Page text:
Subsequently, using a reverse-micelle method, a mixed solution was produced by stirring and mixing both the aforementioned raw material solution and the neutralizer solution. An appropriate amount of tetraethylorthosilane solution was added to this mixed solution as a silane compound, thereby covering the surfaces of ferric hydroxide compound particles with silica via a sol-gel method so as to produce silica-covered ferric hydroxide compound particles.

Next, the silica-covered ferric hydroxide compound particles were separated from the mixed solution, and subjected to a baking treatment at a predetermined temperature (within 700 to 1300 degrees C.) under the atmospheric condition. Through such baking treatment, microscopic ε-Fe2O3 fine particles were produced due to the oxidation reaction inside the silica shell in the silica-covered ferric hydroxide compound particles.

Example 7

Unlike the example 1, an example 7 is described hereinafter, in which α-FeOOH fine particles were employed as the conductive fine particles. Except using α-FeOOH fine particles as the conducive fine particles, the example 7 employed the same method as that of the example 1 to culture Shewanella loihica PV-4 under an anaerobic condition. Further, BR-40LF (TAITEC) was employed to perform shake culture of Shewanella loihica PV-4 under the condition of 30 degrees C. and 120 rpm. The first-order particle diameter of the α-FeOOH fine particle is approximately 20 nm, but becomes as long as hundreds of nm when the particles agglomerate. FIG. 14 shows a current density versus time chart when a water solution of the α-FeOOH fine particles was poured into the electrochemical cell 9 so that the concentration inside the cell became 7.5 mM. In addition, in this case, the concentration of Shewanella loihica PV-4 to DM-L (10 mM) was 2.0 in OD (600 nm), and the concentration of the water solution of the α-FeOOH fine particles inside the electrochemical cell 9 was 7.5 mM as mentioned above. In FIG. 14, (a) represents the result of a case in which α-FeOOH fine particles were employed (an example 8), whereas (b) represents the result of a case in which α-FeOOH fine particles were absent (only Shewanella loihica PV-4, as in a comparative example 8). According to the present example, the current density dramatically increased (by approximately 50 times) as compared to that obtained in the case in which the α-FeOOH fine particles were absent (only Shewanella loihica PV-4, an in a comparative example 8). However, a decrease in the current density observed after 15 hours was caused by the consumption of lactate employed as a fuel.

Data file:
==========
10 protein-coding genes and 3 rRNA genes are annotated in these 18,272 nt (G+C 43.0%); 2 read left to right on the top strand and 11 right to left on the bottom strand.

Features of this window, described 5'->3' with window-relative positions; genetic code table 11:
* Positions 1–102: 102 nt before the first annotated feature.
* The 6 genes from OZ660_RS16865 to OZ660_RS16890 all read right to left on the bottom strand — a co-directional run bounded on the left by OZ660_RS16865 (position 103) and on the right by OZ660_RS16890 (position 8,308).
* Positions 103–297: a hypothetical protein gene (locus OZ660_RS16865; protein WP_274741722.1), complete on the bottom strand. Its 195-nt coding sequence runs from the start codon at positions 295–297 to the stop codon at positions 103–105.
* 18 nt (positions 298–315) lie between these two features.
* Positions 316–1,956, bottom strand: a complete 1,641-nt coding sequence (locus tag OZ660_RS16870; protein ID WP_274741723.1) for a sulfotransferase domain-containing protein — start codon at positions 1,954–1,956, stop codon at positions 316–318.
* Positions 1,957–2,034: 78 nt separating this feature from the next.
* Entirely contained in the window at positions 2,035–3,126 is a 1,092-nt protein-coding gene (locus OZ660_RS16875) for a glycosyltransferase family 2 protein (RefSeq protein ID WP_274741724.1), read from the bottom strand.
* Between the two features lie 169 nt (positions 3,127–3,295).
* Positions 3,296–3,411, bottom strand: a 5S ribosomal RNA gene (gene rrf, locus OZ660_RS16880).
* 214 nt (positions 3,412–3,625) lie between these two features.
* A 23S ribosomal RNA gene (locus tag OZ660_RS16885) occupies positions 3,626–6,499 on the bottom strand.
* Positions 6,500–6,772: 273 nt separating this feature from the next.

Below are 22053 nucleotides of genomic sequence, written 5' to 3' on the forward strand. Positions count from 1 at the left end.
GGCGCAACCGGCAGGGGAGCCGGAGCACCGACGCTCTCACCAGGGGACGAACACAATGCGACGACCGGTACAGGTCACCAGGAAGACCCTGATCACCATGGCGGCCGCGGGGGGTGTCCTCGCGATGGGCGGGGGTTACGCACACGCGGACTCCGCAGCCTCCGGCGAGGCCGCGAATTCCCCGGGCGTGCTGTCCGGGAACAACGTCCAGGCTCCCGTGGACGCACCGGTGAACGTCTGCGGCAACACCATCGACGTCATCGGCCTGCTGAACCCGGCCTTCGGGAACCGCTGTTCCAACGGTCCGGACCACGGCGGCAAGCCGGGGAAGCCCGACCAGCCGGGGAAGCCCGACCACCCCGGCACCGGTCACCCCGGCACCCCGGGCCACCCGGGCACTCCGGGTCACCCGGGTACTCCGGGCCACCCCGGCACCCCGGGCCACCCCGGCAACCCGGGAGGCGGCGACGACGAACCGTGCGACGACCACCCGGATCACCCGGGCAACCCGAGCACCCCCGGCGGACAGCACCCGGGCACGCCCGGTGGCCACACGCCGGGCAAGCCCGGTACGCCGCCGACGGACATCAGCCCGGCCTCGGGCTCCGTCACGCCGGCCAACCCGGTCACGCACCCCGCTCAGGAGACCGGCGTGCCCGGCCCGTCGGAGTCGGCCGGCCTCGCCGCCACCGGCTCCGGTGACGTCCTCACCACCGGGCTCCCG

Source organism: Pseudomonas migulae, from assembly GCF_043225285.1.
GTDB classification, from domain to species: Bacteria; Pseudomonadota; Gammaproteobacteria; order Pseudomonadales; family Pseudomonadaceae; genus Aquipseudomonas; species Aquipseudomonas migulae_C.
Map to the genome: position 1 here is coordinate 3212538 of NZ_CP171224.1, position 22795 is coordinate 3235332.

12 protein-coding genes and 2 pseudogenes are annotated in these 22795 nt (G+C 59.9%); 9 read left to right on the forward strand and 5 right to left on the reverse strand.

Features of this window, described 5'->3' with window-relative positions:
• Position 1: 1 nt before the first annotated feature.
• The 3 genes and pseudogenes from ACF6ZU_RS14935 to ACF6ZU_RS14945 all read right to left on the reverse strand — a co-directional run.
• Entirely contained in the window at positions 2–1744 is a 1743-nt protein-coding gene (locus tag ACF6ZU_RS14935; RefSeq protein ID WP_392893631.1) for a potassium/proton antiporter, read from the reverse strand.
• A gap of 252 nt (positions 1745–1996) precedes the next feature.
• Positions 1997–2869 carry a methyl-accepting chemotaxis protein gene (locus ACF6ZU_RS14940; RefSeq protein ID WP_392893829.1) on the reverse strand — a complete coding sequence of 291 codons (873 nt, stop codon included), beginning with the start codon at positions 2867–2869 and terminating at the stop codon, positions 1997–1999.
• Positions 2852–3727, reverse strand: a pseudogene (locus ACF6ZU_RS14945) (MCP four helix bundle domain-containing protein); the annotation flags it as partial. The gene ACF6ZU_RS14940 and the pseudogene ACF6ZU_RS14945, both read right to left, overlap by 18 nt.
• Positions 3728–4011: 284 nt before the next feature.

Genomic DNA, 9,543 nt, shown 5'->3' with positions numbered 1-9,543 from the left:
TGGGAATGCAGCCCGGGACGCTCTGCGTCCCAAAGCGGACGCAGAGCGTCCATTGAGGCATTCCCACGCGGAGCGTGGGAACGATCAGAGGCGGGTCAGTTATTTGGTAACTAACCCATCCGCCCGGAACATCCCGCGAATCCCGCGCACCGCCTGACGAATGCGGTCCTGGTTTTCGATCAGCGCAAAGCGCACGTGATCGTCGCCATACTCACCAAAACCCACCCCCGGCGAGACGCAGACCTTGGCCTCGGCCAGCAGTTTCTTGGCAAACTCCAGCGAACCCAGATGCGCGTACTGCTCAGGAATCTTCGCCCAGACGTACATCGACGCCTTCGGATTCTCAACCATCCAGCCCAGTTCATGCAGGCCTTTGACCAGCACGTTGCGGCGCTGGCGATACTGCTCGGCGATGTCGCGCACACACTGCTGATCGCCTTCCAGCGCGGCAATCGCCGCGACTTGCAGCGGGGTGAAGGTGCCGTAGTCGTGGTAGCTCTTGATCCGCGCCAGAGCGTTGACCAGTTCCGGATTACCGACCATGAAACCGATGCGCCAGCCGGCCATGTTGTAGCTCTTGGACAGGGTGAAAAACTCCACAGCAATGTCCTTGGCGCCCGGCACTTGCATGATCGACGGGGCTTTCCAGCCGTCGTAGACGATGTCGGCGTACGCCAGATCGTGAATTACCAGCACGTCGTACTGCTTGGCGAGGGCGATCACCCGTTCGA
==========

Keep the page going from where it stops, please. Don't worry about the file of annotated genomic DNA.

In addition, the water solution of the α-FeOOH fine particles was produced according to a method described in a document (Ref. R. J. Atkinson, A. M. Posner, and J. P. Quirk J. Phys. Chem., 1967, 71, 550). In the beginning, 40 ml of a NaOH solution with 2.5M was added to 160 ml of a FeCl3 solution with 0.1M, followed by heating the solution thus obtained at a temperature of 60 degrees C. for 24 hours. Subsequently, the solution thus obtained was dialyzed with a dialysis membrane (molar weight cut into 6000 to 8000) made of cellulose, thereby obtaining the water solution of the α-FeOOH fine particles.

Example 8